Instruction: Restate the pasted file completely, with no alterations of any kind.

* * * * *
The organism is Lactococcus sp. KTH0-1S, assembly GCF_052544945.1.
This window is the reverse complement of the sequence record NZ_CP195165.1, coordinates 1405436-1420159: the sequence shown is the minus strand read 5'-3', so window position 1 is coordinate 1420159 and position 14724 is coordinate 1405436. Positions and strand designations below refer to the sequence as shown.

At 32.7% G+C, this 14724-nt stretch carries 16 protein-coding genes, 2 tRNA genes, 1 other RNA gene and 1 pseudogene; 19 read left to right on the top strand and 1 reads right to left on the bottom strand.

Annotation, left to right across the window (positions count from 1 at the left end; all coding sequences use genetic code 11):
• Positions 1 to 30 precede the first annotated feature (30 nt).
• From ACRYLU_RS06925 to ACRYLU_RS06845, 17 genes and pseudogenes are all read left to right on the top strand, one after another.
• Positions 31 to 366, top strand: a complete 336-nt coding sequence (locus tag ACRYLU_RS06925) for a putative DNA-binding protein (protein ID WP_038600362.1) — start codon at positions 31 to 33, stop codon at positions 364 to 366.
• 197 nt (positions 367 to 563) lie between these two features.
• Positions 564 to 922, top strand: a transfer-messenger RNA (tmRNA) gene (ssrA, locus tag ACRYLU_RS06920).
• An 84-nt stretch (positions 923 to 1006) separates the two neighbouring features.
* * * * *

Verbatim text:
The organism is Lactococcus sp. KTH0-1S, assembly GCF_052544945.1.
This window is the reverse complement of the sequence record NZ_CP195165.1, coordinates 1405436-1420159: the sequence shown is the minus strand read 5'-3', so window position 1 is coordinate 1420159 and position 14724 is coordinate 1405436. Positions and strand designations below refer to the sequence as shown.

At 32.7% G+C, this 14724-nt stretch carries 16 protein-coding genes, 2 tRNA genes, 1 other RNA gene and 1 pseudogene; 19 read left to right on the top strand and 1 reads right to left on the bottom strand.

Annotation, left to right across the window (positions count from 1 at the left end; all coding sequences use genetic code 11):
• Positions 1 to 30 precede the first annotated feature (30 nt).
• From ACRYLU_RS06925 to ACRYLU_RS06845, 17 genes and pseudogenes are all read left to right on the top strand, one after another.
• Positions 31 to 366, top strand: a complete 336-nt coding sequence (locus tag ACRYLU_RS06925) for a putative DNA-binding protein (protein ID WP_038600362.1) — start codon at positions 31 to 33, stop codon at positions 364 to 366.
• 197 nt (positions 367 to 563) lie between these two features.
• Positions 564 to 922, top strand: a transfer-messenger RNA (tmRNA) gene (ssrA, locus tag ACRYLU_RS06920).
• An 84-nt stretch (positions 923 to 1006) separates the two neighbouring features.